Crowd gathers for ‘United Against Trump’ rally in RI; March ensues through streets

A self-described “progressive news” outlet that calls itself the “voice of the left in the Ocean State” led a “United Against Trump” rally at the Rhode Island State House Wednesday, Nov. 9, 2016. (WJAR)

A self-described “progressive news” outlet that calls itself the “voice of the left in the Ocean State” led a “United Against Trump” rally and subsequent march through downtown Providence Wednesday night.

RIFuture.org emailed NBC 10 News a flyer about the rally, as well as created a Facebook event page, in promotion of the protest. As of 4:30 p.m. at least 630 people signed up to attend.

“Donald Trump will be the next president of the United States,” the flyer noted. “We must immediately mobilize against him. We must build a movement to fight racism, sexism, homophobia and Islamophobia. We need to fight back.”

Josh Kilby, who told NBC 10 he helped plan the rally, shared similar sentiments.

“This is about organizing against racism,” he said. “It’s about organizing against sexism, homo and transphobia.”

Others agreed, noting that they are not happy with America’s decision.

“I woke up this morning in tears,” Andersyn Costa of Providence said. “I woke up and saw many of my friends on Facebook in fear for their lives, for their families.”

“This wasn’t anything about like, ‘Oh, we didn’t get our way,’” Cara Bella of Providence added. “It isn’t right when someone is messing with your human rights and your safety not just as an American, but as a human being on planet earth.”

Several hundred people ended up participating in the rally, which took place at the Rhode Island State House from 7 p.m. to 8 p.m. During the event, protesters chanted, “Love Trumps hate."

Many participants were holding signs that said "Donald Trump is not my president," and "End white supremacy," while others displayed their frustration by writing, "Trump's a sex offender, "I'm With Her," and "#BlackLivesMatter," in chalk on the State House steps.

After the rally, the crowd grew to at least 1,000 people. The group then began to march through the streets of downtown Providence, with police monitoring the scene and blocking highway ramps.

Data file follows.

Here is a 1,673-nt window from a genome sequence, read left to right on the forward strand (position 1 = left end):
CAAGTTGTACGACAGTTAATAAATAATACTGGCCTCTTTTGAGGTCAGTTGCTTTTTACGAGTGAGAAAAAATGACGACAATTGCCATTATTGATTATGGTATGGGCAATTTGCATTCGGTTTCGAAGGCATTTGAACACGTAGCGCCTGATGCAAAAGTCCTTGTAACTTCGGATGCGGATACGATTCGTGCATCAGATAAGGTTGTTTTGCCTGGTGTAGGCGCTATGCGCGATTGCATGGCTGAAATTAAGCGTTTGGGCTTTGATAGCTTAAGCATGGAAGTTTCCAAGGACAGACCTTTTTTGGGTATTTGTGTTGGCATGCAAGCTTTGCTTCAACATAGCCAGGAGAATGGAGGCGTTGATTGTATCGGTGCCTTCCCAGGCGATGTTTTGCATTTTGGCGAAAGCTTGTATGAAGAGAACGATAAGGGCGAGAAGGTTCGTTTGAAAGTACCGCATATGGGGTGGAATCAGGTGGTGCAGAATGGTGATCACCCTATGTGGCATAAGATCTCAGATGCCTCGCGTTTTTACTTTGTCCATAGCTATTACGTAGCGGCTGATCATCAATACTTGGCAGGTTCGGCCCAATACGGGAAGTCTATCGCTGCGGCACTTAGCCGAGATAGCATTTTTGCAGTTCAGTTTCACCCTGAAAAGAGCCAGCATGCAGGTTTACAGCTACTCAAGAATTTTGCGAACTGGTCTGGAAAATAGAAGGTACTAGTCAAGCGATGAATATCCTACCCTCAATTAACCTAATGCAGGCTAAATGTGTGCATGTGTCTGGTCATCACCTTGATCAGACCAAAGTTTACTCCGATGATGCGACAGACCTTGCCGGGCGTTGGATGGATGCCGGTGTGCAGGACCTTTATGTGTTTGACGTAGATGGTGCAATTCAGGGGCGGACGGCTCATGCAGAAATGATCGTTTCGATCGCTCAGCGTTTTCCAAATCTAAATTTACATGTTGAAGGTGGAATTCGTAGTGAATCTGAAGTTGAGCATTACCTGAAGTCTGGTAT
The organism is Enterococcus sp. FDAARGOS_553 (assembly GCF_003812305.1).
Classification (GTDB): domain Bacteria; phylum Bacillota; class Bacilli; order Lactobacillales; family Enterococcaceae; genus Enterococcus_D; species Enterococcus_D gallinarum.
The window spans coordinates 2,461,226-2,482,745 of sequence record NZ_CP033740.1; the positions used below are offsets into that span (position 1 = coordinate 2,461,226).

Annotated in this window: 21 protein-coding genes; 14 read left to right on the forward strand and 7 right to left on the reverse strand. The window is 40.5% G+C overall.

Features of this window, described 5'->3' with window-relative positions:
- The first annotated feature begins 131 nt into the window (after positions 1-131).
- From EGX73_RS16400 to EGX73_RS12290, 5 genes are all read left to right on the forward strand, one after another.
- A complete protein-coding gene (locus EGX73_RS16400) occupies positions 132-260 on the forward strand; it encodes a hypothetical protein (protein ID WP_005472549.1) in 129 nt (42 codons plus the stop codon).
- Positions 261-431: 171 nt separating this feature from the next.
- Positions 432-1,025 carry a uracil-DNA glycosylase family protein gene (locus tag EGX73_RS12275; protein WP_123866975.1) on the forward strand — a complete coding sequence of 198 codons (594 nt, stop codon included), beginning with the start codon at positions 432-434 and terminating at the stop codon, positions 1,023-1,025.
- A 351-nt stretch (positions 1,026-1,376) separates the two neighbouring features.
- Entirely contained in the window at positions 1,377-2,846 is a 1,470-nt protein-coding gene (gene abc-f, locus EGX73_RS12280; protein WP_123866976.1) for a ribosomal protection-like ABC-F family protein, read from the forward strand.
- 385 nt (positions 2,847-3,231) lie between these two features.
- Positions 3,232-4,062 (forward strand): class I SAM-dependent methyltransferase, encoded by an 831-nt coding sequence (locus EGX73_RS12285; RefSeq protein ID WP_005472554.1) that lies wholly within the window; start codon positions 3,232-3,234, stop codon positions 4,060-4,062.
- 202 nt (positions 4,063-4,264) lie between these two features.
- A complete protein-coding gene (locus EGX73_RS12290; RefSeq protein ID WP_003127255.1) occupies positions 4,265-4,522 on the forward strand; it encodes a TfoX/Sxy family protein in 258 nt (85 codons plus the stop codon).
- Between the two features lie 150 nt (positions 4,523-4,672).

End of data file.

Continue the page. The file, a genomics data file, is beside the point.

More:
Similar protests took place across the country. In Boston, thousands of people marched through the city Wednesday evening, while protesters headed toward Trump Tower in New York. Meanwhile, an American flag was set on fire Washington D.C., and windows were smashed in Oakland overnight.

Trump was named president-elect around 2:30 Wednesday morning after he awakened a movement of angry working-class voters fed up with political insiders and desperate for change. His stunning, come-from-behind victory over Hillary Clinton served as a symbolic raised middle finger to the political establishment from his fervent backers.

But to millions of others, the billionaire businessman's elevation to the presidency is a shocking, catastrophic blow that threatens the security and identity of a bitterly divided nation. Many see him as a racist, a bigot and a misogynist unfit for the office.

For Cranston resident Ashley Redinger, who attended the Providence rally, the protest was all about bringing people together in the wake of an electoral outcome that some aren’t comfortable with.

“I’m just here to make sure that anyone who feels afraid is not alone,” she said.

The group of marchers disbanded around 10:30 p.m.

(The Associated Press contributed to this report.)

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